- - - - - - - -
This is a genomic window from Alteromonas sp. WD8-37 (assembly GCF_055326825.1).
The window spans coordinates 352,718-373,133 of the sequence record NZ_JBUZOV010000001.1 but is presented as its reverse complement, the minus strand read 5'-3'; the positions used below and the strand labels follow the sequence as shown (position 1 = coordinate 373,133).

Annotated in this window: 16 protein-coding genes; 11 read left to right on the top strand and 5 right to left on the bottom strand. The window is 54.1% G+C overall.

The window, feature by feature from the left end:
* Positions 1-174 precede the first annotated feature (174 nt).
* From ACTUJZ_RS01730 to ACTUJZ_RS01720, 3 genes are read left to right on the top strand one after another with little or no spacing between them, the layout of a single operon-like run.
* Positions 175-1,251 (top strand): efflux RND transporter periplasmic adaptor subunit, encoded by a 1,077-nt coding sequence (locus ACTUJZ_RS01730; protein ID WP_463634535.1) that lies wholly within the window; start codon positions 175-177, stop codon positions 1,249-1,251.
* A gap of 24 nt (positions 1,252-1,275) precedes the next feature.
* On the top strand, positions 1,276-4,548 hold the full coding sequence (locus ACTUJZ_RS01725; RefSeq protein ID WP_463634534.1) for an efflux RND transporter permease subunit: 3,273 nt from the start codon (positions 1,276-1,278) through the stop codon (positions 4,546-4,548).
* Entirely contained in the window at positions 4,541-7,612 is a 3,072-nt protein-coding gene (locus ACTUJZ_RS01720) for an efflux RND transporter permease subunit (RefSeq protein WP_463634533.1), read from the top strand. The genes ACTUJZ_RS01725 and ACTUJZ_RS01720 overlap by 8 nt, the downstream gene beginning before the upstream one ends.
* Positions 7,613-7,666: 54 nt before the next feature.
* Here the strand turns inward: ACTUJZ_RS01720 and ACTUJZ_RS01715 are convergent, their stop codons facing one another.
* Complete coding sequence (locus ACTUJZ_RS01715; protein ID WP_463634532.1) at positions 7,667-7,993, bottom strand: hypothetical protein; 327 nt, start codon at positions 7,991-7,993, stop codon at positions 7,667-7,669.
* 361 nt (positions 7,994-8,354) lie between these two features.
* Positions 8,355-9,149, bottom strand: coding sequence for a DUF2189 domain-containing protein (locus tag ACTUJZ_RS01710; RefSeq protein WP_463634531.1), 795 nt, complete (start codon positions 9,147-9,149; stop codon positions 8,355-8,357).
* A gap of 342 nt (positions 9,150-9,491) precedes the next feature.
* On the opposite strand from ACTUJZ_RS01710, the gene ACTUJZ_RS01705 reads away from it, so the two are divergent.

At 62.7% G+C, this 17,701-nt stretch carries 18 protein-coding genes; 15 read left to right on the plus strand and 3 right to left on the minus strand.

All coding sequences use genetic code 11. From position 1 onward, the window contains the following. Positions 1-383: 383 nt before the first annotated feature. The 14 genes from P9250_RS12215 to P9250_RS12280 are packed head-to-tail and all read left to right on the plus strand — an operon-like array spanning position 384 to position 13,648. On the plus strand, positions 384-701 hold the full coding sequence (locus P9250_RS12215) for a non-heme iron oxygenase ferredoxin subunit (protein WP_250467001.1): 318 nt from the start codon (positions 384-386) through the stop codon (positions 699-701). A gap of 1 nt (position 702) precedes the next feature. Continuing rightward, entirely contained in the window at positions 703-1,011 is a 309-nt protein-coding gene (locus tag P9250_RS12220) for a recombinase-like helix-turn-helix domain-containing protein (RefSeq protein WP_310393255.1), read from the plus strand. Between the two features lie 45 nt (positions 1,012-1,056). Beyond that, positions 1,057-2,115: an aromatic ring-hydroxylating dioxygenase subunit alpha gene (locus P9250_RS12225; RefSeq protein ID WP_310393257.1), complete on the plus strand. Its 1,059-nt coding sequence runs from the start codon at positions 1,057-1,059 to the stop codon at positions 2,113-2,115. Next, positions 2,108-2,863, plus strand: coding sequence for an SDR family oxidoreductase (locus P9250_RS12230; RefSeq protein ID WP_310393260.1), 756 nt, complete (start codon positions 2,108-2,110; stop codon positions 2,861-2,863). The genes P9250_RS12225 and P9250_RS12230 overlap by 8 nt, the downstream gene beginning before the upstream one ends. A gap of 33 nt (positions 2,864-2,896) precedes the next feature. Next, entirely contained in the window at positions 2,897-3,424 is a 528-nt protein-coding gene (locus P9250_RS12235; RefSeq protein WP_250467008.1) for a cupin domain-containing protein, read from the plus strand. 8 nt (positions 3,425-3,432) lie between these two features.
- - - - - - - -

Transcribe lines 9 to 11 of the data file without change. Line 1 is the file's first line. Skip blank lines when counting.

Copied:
* On the top strand, positions 1,276-4,548 hold the full coding sequence (locus ACTUJZ_RS01725; RefSeq protein ID WP_463634534.1) for an efflux RND transporter permease subunit: 3,273 nt from the start codon (positions 1,276-1,278) through the stop codon (positions 4,546-4,548).
* Entirely contained in the window at positions 4,541-7,612 is a 3,072-nt protein-coding gene (locus ACTUJZ_RS01720) for an efflux RND transporter permease subunit (RefSeq protein WP_463634533.1), read from the top strand. The genes ACTUJZ_RS01725 and ACTUJZ_RS01720 overlap by 8 nt, the downstream gene beginning before the upstream one ends.
* Positions 7,613-7,666: 54 nt before the next feature.